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4.7 out of 5 stars
4.7 out of 5 stars
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on January 22, 2004
This is one of those CDs that really deserves 5 stars - it has variety, artistry, and a sort of odd progression to it that makes it good for studying, the car, doing dishes, etc. The best thing about this soundtrack is that it stands alone musically, and doesn't require the movie to help it make musical sense, something many soundtracks (such as, pardon me, Braveheart) ultimately fail to do, and also provides an amazing variety. Listening to this CD is like going on a journey every time. It sounds like a beautiful story.
A lot of reveiewers are talking about the movie - I only saw it once a long time ago, and didn't think it was that great - I'll just talk about the music. The bizarre pairing of Randy Edelman and Trevor Jones is one that works out very well. The beginning of the CD is fused with more energetic pieces, music that sounds like someone is running around outside in the forest. Then it switches to a mood like everyone is packing for a journey and starting out. Then stopping for water. Then etc. Eventually it goes through multiple transformations and the last tracks wind up as some of the most haunting, moving, and peacefully disturbing score pieces around. And then it ends with the perfect chord that sums up the trip, and makes you want to start it over.
This CD is my favorite soundtrack, and I don't say that lightly. It has been for the last 8 years, despite all the good stuff Hans Zimmer's been putting out.
Give it a try! You won't be disappointed if you're in the mood for a quality composition that tells a tale of it's own.
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on April 24, 2004
I must confess I am a avid collector of soundtracks. Many times I buy the soundtrack before seeing the movie. I saw this movie about 10 times before buying the soundtrack. I like the music and when playing the CD I relax and close my eyes. The music pulls you in and the feeling is unique. Buy the CD and when you play it the first time turn up the volumn slightly higher than you normally do. The music is unique and timeless.
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on October 22, 2003
Loved the film. Atmospheric. D.Lewis was a very credible Hawkeye. The elder Indian Chingachook? was excellent. The final scene when he bade farewell to his only child Uncas was moving....minimum emotion but powerful. ALso loved the opening ecene when he paid tribute to the deer they had killed for food.
The nobility of the native americans came across...Well done all.
Re`the music...all appropriate. The Clannad song I Will Find You is beautiful...the full version is available on the Best of Clannad...One reviewer described it as `corny` but I couldn`t is one of the most effective scenes in the film...when Hawkeye, Uncas and his father hunt the renegade Mohawks and the captive girls...haunting and atmospheric.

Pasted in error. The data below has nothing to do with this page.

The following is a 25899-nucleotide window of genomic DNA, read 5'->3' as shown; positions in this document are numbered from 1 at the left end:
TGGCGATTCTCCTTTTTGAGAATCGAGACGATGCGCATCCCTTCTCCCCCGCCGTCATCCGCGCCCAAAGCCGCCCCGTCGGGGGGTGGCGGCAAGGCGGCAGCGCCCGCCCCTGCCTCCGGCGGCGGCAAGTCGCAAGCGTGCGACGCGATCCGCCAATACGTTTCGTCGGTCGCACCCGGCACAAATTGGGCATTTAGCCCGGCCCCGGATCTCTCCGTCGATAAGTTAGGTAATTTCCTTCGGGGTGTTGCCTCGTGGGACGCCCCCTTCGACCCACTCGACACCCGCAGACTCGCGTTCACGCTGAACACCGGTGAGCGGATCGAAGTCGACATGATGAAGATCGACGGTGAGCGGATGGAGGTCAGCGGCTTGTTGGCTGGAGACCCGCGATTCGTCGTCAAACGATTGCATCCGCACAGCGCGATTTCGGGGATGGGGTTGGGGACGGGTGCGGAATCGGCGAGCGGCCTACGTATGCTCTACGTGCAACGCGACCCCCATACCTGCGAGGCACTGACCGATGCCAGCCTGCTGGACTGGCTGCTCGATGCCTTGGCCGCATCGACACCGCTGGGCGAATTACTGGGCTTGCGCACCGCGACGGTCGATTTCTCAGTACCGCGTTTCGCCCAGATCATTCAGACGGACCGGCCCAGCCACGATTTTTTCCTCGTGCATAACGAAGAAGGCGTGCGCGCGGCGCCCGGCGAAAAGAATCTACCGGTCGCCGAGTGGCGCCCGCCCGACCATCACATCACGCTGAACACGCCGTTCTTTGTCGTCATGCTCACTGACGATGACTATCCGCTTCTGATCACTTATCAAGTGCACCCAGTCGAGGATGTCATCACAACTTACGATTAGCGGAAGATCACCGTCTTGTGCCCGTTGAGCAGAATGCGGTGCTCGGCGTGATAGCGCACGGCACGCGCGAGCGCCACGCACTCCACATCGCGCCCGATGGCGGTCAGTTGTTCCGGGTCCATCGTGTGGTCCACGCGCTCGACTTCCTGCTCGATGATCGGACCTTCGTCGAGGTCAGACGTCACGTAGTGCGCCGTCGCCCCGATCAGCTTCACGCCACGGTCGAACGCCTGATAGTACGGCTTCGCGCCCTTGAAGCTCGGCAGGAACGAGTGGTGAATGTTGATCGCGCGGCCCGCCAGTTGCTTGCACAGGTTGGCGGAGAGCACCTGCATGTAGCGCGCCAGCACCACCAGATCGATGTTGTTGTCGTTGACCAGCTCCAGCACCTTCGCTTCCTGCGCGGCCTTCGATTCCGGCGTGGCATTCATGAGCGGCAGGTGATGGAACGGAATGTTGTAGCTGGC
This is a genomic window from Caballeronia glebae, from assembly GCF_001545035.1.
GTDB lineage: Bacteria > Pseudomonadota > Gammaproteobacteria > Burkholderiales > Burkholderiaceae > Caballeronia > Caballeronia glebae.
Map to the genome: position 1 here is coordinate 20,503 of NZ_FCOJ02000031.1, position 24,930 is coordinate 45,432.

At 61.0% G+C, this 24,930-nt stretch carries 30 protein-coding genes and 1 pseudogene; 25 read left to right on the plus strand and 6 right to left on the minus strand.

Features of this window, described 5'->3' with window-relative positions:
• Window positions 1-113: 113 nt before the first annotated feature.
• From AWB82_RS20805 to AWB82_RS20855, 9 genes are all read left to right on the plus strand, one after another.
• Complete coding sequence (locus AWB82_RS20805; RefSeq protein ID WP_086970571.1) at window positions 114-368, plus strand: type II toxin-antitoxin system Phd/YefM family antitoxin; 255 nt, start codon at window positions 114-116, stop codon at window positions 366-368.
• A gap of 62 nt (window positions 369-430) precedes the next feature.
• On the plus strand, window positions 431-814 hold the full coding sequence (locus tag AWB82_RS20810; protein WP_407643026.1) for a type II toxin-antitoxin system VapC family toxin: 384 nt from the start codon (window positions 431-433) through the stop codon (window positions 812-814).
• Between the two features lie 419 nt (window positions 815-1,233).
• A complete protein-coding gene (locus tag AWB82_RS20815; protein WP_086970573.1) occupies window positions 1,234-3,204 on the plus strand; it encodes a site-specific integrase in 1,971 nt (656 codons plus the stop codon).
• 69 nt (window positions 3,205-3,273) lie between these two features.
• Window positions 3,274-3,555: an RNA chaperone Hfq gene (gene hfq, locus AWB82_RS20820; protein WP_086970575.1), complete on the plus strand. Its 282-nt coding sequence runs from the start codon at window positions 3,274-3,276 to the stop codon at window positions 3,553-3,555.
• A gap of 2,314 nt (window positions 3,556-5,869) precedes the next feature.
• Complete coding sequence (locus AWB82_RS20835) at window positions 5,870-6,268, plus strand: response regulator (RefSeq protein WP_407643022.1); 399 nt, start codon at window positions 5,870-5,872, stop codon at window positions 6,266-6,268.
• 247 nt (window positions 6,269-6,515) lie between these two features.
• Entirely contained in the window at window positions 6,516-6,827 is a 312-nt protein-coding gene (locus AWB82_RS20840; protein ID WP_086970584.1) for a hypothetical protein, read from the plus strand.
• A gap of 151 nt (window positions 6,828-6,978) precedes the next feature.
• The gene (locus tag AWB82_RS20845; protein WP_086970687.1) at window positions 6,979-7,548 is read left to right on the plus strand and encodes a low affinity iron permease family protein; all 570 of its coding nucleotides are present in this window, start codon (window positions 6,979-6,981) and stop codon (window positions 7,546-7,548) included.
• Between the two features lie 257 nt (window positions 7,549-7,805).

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on September 6, 2003
This Cd was much of what I expected. However I was severely disappointed when It came to I will find you- Clannad, which was one of the major factors in me getting this rather than just picking up the score at my local department store. In the movie this particular song is several minutes long with a number of verses, but on the cd they give you 1:42 which is just the first verse, you don't even get the verse for which the song was named.
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on November 17, 1999
While I don't rate this quite a five star score, it's pretty close. I didn't have any interest in the soundtrack, and haven't seen the movie; but when I followed a link off another of Edelman's scores (Dragonheart, which is a definite must have masterpiece of brilliance!) and read all the good reviews, I decided to give it a try. I did have some misgivings though, and didn't expect to be really wowed by it, as so many others were. I hadn't even heard of Trevor Jones before, and wasn't sure if I would like his stuff. I'd really liked Edelman's stuff though, so I figured at least his tracks would be good.
Well, when I received it and first played it, I was grabbed from the very beginning, and taken on a ride. From the beautiful and triumphant main theme, to the captivating romance themes laced with celtic violin (or fiddle) playing, to the driving, but not obnoxious action cues, I thouroughly enjoyed the listening experience. I would dare say I even liked it better than the highly touted Braveheart soundtrack, although I must admit that I do not own that one, and have not heard it as much as others. The funny thing was, I got it mainly with Edelman's pieces in mind, and was not overly impressed with those. They were not bad, but they were not nearly as good as some of his other works. They were a lot more subdued, especially compared to Jones' tracks earlier. At times it was a bit repettitive, but not really bad. While I don't really have anything bad to say about this soundtrack, it just doesn't quite get the full 5 stars in my book. But when you have about 60 scores, there's a lot more competiotion. Still, it is a VERY good soundtrack, and definitely worth getting if you like pretty, powerful, romantic, and moving music!
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on December 3, 2002
LAST OF THE MOHICANS is one of the better films of recent memory. Unfortunately, the score is hit and miss. While composers Jones (DARK CITY) and Edelman (GETTYSBURG) both have extensive soundtrack credits, their 'combined' work here is schizophrenic. Both composers present beautiful themes, but overall the album has a strange, unsatifying feel about it. The music ranges from gorgeous to pedestrian and one of my problems with this album is that the main title motif pops up ad nauseum all over the place. James Horner did this to much better effect on his BRAVEHEART score, often using the same or similar motifs throughout. Here, the beautiful main title is ground into dust. It's like my father said after first hearing the album, "Half of these songs sound the same." That's because THEY ARE. It's literally the same theme over and over and it gets to be tiresome. It's almost as if Jones was suffering from a mental block and was unable to compose more than a few different songs for the film so he just kept bringing the one big theme back over and over. The fact the Edelman also does some music may lend creedence to this theory. When was the last time you saw a major film that had two different composers penning its score? I can't think of any off hand. It would be like John Williams and James Horner each scoring half of the next Spielberg film, or Bernard Herrmann scoring half of a Hitchcock film with someone else. Or John Barry scoring half of a JAMES BOND film. It's just wierd. This score is more like half and album -it never really comes together the way it should.